RM is a hypocrite and should rightfully be pointed out as so, but your argument is equally disingenuous and full of unsubstantiated hyperbole. What does it exactly mean that the "rule of law has no re

Thanks (I guess?)   I'm severe because I feel strongly about this. I think the biggest problem, and challenge, facing modern leftism is its tendency towards vicarious victimhood. I think this subjuca

So basically, we disagree on everything!

Yeah. We seem to. That being said, well, when you say this ...

 

I don't think cops -- who are way more likely to be in that kinda situation -- should be forced to rely less reliable methods of stoppage in order to make other people feel better.

I really think you might be wrong about this. First of all : cops are not more likely to face homicidal maniacs than other professions and we can see this (I think) from the fact that they don't die from homicide as much as most people assume they do (you can check that out in the Bureau of Labour & Statistics report on occupational homicides by selected characteristics 1997 - 2010 and compare the numbers on cops to other workers and then think about how many cops there are versus how many of other professions are - I may be wrong about this because I heard this and am using Google to reconstruct the reasoning here but it is also 5 in the morning). But, more importantly, I think that the highest duty of a cop can't be to merely protect his own life - that, as you put it, yes a cop should be forced to rely on other {so-called} less reliable methods of stoppage n order to make other people feel better.

 

Carrie - like I said at the beginning of this whole thing sometime in dinosaur times I have already changed my mind on this sort of thing once. I am open to a fundamentally different way at looking at the world and to changing my perspective on this and so many other things but in this time and in this place I doubt you have anything truly new to say on the subject that'll automatically reverse my craaaazy position that cops really shouldn't shoot most unarmed men and that cops shouldn't have shot this unarmed man and that the survival of storefronts & public order aren't more important than death & injustice and that the reactions of others to what happened is somehow not more important than the actions taken by the principals involved. And, yeah, I see you have a bee in your bonnet about this whole white knight thing but it should be obvious to anyone that the problem for me isn't who you're talking to but that you're the one talking and you're the one saying nonsense and that you're the one who really really kicked things off for me here in this thread. But, again, just so we're clear : KEEP TALKING NEVER STOP TALKING EVERY LITTLE THING YOU HAVE TO SAY HAS VALUE FOR ME.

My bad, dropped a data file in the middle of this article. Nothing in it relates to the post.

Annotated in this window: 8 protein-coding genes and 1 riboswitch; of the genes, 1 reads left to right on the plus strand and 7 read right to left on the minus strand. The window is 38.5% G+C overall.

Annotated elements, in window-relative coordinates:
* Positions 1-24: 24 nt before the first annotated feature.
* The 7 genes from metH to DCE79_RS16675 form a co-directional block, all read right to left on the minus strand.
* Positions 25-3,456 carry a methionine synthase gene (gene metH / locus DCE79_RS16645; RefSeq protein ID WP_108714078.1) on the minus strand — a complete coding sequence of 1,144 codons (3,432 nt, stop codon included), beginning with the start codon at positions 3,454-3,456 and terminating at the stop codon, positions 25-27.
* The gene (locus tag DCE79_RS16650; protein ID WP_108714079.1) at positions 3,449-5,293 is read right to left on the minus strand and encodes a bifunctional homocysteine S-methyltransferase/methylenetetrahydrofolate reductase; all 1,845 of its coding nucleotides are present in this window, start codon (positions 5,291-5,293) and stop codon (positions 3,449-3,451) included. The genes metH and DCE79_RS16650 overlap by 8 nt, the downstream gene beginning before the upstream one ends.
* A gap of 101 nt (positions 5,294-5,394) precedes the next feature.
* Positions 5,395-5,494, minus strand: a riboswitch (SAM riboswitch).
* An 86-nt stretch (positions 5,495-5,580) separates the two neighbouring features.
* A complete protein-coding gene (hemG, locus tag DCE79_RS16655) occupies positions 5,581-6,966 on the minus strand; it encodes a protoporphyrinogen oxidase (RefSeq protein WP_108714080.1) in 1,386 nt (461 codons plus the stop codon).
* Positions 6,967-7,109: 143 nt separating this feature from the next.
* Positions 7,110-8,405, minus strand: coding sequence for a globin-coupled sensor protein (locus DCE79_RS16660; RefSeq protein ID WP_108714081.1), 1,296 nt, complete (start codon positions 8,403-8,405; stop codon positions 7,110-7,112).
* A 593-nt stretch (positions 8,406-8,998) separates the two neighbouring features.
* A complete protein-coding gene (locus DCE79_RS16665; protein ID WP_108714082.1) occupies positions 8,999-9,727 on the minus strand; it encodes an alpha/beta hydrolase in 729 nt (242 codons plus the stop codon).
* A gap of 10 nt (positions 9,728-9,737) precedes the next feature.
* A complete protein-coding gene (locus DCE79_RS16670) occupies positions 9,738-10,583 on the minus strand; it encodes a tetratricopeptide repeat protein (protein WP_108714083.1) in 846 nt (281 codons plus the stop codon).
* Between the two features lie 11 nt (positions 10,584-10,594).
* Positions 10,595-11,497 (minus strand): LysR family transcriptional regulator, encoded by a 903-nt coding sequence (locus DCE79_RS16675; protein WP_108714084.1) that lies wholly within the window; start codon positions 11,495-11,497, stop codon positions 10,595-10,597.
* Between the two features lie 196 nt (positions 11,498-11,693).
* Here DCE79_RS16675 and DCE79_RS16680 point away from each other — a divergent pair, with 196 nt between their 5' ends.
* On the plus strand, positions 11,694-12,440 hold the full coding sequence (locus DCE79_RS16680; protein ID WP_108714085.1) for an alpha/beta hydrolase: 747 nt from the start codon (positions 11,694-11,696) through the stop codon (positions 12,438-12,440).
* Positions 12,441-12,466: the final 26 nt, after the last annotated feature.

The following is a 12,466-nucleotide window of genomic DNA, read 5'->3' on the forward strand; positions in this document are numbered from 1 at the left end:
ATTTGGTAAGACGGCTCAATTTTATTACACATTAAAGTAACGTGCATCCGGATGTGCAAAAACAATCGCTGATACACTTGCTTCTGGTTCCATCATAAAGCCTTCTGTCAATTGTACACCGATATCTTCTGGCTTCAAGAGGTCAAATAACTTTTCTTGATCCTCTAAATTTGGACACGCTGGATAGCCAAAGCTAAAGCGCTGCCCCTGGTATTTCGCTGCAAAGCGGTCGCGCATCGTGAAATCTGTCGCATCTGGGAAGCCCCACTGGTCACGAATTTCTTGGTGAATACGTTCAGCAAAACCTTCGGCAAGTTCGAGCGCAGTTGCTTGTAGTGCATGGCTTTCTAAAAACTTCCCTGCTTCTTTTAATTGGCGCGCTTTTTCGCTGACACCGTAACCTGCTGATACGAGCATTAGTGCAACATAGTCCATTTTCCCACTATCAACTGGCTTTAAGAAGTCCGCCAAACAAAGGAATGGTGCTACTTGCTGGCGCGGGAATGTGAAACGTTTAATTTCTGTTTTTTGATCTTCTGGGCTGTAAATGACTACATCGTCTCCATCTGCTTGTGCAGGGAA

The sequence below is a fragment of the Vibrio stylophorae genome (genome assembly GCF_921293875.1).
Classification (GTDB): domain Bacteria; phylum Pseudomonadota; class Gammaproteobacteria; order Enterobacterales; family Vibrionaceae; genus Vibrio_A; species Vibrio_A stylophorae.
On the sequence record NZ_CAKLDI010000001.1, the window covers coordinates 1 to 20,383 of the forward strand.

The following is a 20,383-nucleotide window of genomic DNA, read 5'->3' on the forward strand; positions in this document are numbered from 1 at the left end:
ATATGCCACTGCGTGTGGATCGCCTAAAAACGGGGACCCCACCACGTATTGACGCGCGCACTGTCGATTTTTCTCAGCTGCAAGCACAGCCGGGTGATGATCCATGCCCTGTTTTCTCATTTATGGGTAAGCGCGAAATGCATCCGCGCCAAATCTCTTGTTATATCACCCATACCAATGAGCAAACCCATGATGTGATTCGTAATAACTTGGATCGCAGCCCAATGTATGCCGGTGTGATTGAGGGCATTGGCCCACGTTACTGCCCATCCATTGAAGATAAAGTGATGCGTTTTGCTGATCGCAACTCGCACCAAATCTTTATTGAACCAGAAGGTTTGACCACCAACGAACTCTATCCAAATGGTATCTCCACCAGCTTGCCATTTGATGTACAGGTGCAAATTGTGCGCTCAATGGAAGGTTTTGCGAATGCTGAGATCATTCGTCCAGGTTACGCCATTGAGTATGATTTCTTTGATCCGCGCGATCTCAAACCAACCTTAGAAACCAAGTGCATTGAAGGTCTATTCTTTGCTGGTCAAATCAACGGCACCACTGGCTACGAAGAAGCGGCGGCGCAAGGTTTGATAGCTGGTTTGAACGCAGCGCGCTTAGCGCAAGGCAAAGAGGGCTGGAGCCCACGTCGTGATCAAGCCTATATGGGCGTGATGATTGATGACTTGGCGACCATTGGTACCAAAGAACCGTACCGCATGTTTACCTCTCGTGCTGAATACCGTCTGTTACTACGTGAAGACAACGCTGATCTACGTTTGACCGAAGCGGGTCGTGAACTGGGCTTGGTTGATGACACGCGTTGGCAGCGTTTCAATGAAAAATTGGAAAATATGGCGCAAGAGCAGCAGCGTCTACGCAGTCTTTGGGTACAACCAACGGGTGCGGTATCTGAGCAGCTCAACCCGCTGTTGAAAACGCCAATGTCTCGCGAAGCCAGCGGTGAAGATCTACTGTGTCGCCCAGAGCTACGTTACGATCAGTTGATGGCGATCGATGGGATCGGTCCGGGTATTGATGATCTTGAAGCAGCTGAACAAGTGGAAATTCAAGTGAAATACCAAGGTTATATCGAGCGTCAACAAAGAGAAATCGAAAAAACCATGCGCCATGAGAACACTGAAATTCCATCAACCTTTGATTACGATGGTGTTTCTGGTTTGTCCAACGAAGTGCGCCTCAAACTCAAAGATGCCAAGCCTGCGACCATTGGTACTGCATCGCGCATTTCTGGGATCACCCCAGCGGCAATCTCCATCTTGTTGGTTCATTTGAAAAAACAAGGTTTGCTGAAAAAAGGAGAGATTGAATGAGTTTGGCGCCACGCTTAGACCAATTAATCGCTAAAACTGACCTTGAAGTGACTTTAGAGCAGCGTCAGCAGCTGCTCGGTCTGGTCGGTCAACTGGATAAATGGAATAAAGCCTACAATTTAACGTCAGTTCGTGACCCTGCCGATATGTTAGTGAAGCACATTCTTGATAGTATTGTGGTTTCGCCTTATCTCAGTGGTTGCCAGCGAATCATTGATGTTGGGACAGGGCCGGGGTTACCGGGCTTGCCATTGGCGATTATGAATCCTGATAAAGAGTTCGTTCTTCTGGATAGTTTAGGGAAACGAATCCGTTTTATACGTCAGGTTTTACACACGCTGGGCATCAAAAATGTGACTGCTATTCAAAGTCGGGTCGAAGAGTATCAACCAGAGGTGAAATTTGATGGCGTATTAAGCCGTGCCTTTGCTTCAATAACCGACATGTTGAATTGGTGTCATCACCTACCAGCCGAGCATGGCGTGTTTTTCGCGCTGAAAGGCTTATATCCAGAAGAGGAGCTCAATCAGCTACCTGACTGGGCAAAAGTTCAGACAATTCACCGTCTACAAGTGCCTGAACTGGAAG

Kurgan - sorry things are tough with your brother man but I see worse qualities in the actions of ones applauding or ignoring the shooting of a person than the ones who are being all left-y soft hearts by being willing to see the point of the people who are mad about the shooting. It's sad that nowhere in life on any side of any conflict is some perfect team of fully realized do-gooders whose motives we can totally know in all things but that's just the way things are.

Link to post
Share on other sites

Wow what a read, it took a while but I got there in the end.

 

Seems no one can have an opinion that isn't derided by someone else no matter what the circumstance. No matter how smart you are there is always someone smarter than you.

 

Does anyone have a point of view that isn't flawed?

Link to post
Share on other sites

Seems no one can have an opinion that isn't derided by someone else no matter what the circumstance. No matter how smart you are there is always someone smarter than you.

 

Does anyone have a point of view that isn't flawed?